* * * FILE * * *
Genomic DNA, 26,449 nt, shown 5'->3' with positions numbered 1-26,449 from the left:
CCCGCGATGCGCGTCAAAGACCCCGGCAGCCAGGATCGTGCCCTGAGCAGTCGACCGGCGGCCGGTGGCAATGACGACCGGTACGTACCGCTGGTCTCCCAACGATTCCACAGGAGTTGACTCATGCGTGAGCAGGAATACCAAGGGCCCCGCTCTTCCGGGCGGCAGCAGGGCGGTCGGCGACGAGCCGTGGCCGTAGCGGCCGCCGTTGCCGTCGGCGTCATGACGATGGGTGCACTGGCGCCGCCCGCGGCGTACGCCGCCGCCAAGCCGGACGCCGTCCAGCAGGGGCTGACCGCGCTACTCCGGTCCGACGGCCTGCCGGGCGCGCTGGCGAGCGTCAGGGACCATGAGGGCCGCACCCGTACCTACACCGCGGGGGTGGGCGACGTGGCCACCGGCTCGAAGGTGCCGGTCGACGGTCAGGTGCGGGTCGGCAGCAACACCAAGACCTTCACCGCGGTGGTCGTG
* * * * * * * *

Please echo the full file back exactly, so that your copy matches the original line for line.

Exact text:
Genomic DNA, 26,449 nt, shown 5'->3' with positions numbered 1-26,449 from the left:
CCCGCGATGCGCGTCAAAGACCCCGGCAGCCAGGATCGTGCCCTGAGCAGTCGACCGGCGGCCGGTGGCAATGACGACCGGTACGTACCGCTGGTCTCCCAACGATTCCACAGGAGTTGACTCATGCGTGAGCAGGAATACCAAGGGCCCCGCTCTTCCGGGCGGCAGCAGGGCGGTCGGCGACGAGCCGTGGCCGTAGCGGCCGCCGTTGCCGTCGGCGTCATGACGATGGGTGCACTGGCGCCGCCCGCGGCGTACGCCGCCGCCAAGCCGGACGCCGTCCAGCAGGGGCTGACCGCGCTACTCCGGTCCGACGGCCTGCCGGGCGCGCTGGCGAGCGTCAGGGACCATGAGGGCCGCACCCGTACCTACACCGCGGGGGTGGGCGACGTGGCCACCGGCTCGAAGGTGCCGGTCGACGGTCAGGTGCGGGTCGGCAGCAACACCAAGACCTTCACCGCGGTGGTCGTG